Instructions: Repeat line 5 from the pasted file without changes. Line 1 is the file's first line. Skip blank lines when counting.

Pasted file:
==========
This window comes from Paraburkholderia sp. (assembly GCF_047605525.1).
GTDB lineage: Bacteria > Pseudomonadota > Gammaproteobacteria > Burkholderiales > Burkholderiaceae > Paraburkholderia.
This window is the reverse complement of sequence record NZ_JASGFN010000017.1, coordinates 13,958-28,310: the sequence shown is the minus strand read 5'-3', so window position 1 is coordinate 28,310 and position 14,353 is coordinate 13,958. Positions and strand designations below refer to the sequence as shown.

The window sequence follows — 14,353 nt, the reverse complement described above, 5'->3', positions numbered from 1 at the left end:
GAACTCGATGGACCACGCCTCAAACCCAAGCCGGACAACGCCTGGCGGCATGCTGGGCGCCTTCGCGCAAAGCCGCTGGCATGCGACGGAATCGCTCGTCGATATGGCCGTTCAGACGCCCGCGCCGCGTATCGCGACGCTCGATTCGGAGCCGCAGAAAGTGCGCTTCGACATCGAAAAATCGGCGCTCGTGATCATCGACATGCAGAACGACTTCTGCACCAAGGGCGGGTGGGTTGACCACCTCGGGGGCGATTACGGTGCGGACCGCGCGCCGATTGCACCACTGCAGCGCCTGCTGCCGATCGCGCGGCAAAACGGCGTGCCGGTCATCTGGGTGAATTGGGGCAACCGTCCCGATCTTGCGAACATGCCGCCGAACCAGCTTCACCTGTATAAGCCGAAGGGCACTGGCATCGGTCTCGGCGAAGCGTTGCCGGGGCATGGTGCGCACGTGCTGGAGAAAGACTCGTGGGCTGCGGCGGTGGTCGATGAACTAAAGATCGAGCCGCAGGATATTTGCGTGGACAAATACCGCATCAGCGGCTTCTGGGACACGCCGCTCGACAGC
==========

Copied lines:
GAACTCGATGGACCACGCCTCAAACCCAAGCCGGACAACGCCTGGCGGCATGCTGGGCGCCTTCGCGCAAAGCCGCTGGCATGCGACGGAATCGCTCGTCGATATGGCCGTTCAGACGCCCGCGCCGCGTATCGCGACGCTCGATTCGGAGCCGCAGAAAGTGCGCTTCGACATCGAAAAATCGGCGCTCGTGATCATCGACATGCAGAACGACTTCTGCACCAAGGGCGGGTGGGTTGACCACCTCGGGGGCGATTACGGTGCGGACCGCGCGCCGATTGCACCACTGCAGCGCCTGCTGCCGATCGCGCGGCAAAACGGCGTGCCGGTCATCTGGGTGAATTGGGGCAACCGTCCCGATCTTGCGAACATGCCGCCGAACCAGCTTCACCTGTATAAGCCGAAGGGCACTGGCATCGGTCTCGGCGAAGCGTTGCCGGGGCATGGTGCGCACGTGCTGGAGAAAGACTCGTGGGCTGCGGCGGTGGTCGATGAACTAAAGATCGAGCCGCAGGATATTTGCGTGGACAAATACCGCATCAGCGGCTTCTGGGACACGCCGCTCGACAGC